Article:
Chief Kerlikowske is president of a group of police chiefs from major cities who said in a report last week that local governments were being forced to spend increasingly scarce resources because, they say, Homeland Security did not pay for all the costs. “Most local governments move law enforcement, counterterrorism and intelligence programs down on the priority list because their municipality has not yet been directly affected by an attack,” the report said.

Seattle has experienced its own terrorism scares since 9/11, after photographs of the Space Needle were recovered in 2002 from suspected Qaeda safe houses in Afghanistan. The city had another jolt last year when the Federal Bureau of Investigation sought the public’s help in locating two men “exhibiting unusual behavior” on a ferry. Neither episode proved an actual threat.

In the case of this year’s focus on improvised explosives, the main killer of American troops in Iraq, Homeland Security officials say the attention to the domestic threat stems from a classified strategy that President Bush approved last year that is designed to help the country to deter and defeat I.E.D.’s before terrorists can detonate them here.

The administration is completing a plan to assign specific training, prevention and response duties to several federal agencies, including the F.B.I. and Homeland Security, the officials said. But they also said that state advisers misunderstood the financing guidelines, and that states could also meet the requirement by improving their overall preparedness against a range of undefined terrorist threats.

State officials say the federal government issued the grant requirement without providing any new information pointing to the danger of bomb threats in the United States — an approach they said underscored the glaring disconnect between how states and the federal government view the terrorist threat.

“I.E.D. detection, protection, and prevention is an important issue, and we all need to be looking at that,” Matthew Bettenhausen, California’s homeland security director, said in a telephone interview. But, he said of the grant requirement: “It’s another thing to be so prescriptive; that came as a surprise to many of us states.”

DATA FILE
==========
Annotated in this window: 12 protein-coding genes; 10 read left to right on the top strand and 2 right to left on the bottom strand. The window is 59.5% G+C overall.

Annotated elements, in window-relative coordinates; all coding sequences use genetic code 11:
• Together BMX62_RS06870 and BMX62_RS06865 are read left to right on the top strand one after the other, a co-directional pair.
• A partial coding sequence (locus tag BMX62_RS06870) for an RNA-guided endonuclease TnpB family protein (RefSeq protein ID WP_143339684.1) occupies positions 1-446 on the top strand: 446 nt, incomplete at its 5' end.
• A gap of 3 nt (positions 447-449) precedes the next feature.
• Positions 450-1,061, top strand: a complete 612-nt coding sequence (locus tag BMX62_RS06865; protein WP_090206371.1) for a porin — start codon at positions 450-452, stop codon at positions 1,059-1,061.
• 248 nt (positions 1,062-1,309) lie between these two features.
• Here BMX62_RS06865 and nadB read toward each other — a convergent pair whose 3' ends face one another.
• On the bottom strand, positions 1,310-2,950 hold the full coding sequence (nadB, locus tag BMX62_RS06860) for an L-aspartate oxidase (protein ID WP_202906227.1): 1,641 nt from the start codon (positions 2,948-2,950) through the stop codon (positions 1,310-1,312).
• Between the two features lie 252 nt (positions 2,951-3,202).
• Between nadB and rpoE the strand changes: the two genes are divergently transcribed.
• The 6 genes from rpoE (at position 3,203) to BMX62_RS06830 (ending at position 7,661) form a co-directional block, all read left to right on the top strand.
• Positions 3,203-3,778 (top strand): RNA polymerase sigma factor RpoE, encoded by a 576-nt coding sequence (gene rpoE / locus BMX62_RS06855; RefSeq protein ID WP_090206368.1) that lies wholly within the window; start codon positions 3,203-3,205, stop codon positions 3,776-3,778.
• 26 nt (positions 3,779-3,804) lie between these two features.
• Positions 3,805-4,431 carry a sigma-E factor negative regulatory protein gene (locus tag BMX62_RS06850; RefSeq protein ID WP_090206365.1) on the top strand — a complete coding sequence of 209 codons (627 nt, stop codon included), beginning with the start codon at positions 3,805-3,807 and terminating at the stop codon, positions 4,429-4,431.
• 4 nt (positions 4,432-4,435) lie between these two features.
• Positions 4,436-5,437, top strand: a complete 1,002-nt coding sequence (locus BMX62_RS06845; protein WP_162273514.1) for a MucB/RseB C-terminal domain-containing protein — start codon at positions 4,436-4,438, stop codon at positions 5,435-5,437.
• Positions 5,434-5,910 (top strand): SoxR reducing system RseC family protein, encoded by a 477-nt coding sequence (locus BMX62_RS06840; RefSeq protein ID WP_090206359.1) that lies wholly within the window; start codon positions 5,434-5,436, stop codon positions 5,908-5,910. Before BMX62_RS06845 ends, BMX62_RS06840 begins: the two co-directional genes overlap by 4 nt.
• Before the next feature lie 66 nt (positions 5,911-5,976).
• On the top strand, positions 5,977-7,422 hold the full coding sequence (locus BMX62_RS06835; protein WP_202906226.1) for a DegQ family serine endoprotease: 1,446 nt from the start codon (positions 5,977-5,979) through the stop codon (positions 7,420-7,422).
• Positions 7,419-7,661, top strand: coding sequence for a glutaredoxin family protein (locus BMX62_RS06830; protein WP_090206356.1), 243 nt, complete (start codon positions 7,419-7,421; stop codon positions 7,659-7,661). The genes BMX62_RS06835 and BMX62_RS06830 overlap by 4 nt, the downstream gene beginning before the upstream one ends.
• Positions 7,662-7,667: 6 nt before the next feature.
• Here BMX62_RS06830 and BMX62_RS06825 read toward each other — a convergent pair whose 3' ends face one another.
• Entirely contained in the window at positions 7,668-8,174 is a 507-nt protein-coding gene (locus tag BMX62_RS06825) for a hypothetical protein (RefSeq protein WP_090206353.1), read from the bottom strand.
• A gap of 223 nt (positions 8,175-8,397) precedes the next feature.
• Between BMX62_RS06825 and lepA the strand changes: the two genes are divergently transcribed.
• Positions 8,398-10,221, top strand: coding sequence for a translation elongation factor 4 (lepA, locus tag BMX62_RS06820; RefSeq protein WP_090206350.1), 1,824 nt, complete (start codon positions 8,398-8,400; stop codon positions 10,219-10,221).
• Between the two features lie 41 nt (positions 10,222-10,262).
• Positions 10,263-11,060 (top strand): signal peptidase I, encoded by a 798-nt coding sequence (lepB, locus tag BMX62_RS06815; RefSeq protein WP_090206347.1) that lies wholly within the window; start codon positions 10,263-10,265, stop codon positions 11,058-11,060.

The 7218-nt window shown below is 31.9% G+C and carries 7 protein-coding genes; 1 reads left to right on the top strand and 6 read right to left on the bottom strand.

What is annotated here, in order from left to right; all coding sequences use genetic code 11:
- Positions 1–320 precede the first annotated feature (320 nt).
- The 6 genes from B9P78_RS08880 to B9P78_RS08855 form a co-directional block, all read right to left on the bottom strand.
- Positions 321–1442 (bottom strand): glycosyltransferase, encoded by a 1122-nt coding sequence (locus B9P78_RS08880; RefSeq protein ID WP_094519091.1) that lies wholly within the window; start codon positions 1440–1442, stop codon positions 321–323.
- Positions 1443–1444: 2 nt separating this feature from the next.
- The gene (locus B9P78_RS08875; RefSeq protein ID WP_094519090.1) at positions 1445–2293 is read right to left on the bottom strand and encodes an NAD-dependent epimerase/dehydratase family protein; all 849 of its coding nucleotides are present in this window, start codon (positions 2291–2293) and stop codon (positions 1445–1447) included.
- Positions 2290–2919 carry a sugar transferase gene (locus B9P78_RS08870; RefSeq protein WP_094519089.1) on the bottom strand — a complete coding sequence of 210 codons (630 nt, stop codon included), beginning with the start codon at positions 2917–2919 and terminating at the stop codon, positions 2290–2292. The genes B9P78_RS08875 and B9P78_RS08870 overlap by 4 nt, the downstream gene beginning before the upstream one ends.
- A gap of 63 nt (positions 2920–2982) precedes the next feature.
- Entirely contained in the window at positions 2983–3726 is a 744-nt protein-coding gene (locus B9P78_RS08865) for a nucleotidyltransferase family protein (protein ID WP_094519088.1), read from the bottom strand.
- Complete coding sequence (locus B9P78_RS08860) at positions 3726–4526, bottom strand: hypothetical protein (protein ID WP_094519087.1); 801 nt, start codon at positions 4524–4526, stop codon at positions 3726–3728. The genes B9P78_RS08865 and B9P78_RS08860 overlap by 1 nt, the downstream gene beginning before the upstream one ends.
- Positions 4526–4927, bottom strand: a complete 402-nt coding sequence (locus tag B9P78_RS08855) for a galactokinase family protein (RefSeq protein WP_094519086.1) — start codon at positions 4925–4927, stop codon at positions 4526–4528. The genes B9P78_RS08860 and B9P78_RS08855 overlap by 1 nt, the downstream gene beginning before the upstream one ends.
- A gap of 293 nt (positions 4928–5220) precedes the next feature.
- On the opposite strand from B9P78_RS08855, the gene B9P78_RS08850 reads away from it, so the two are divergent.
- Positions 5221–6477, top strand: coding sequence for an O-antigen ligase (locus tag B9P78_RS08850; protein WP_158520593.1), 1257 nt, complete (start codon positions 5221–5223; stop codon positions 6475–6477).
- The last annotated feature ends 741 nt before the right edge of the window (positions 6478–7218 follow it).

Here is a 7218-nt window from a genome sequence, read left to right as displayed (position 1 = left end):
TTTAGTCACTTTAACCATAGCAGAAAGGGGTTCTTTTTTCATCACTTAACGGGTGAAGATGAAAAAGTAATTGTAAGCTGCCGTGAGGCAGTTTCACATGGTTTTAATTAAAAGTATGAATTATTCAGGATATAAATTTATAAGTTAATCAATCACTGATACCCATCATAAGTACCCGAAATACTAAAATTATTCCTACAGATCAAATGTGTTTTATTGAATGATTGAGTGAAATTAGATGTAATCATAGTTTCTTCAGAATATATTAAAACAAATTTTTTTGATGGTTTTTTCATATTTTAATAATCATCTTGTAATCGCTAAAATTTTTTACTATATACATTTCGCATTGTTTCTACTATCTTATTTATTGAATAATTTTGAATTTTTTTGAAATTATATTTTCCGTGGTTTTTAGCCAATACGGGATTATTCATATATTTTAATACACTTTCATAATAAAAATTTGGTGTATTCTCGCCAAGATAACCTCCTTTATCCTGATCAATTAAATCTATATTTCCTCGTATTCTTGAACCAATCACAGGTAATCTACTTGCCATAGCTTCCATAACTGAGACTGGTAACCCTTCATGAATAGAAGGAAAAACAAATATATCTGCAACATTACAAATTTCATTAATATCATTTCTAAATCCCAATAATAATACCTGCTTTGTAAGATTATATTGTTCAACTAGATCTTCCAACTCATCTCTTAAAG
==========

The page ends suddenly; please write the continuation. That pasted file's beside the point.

Maj. Gen. Tod M. Bunting, the homeland security director for Kansas, said Washington ran the risk of raising undue public alarm by prescribing such a large part of the grant to bomb prevention.

“A federal cookie-cutter mandate doesn’t work on every state,” said General Bunting, who is also the state’s adjutant general.

Leesa Berens Morrison, Arizona’s homeland security director, said the new federal guidance “absolutely surprised us,” and said state officials were scrambling to comply.

In Massachusetts, Ms. Kayyem regarded a potential grant this year of $20 million in federal homeland security money as too important to pass up, even though she said that technically one-quarter of it had to be spent on I.E.D.’s to qualify for the money. So, Massachusetts officials wrote a creative proposal, pledging to upgrade bomb squads in many of the state’s 351 cities and towns. It also proposed buying new hazardous-material suits, radios to communicate between law enforcement agencies and explosive-detection devices.

But Ms. Kayyem acknowledged that much of the equipment was chosen to serve double duty. Hazmat suits could be useful in the event of a bombing, but would be even more help with accidents that state officials regarded as much more probable, like chemical spills on the Massachusetts Turnpike.

The grant was approved by federal authorities, but Mr. Chertoff warned: “There are times when you get so far away from the core purpose that it’s hard to justify the grant money.”

In one effort to crack down on what Mr. Chertoff referred to as “mission creep,” Homeland Security officials last year imposed restrictions on use of a heavy truck by the police in Providence, R.I.

The truck had been bought with federal counterterrorism money, based on a plan that it be used to haul a patrol boat used for port security. But when the Police Department began to use the truck instead to pull a horse trailer, federal authorities sought to draw the line, relenting only after local officials protested in a phone call with Washington, said local and federal officials.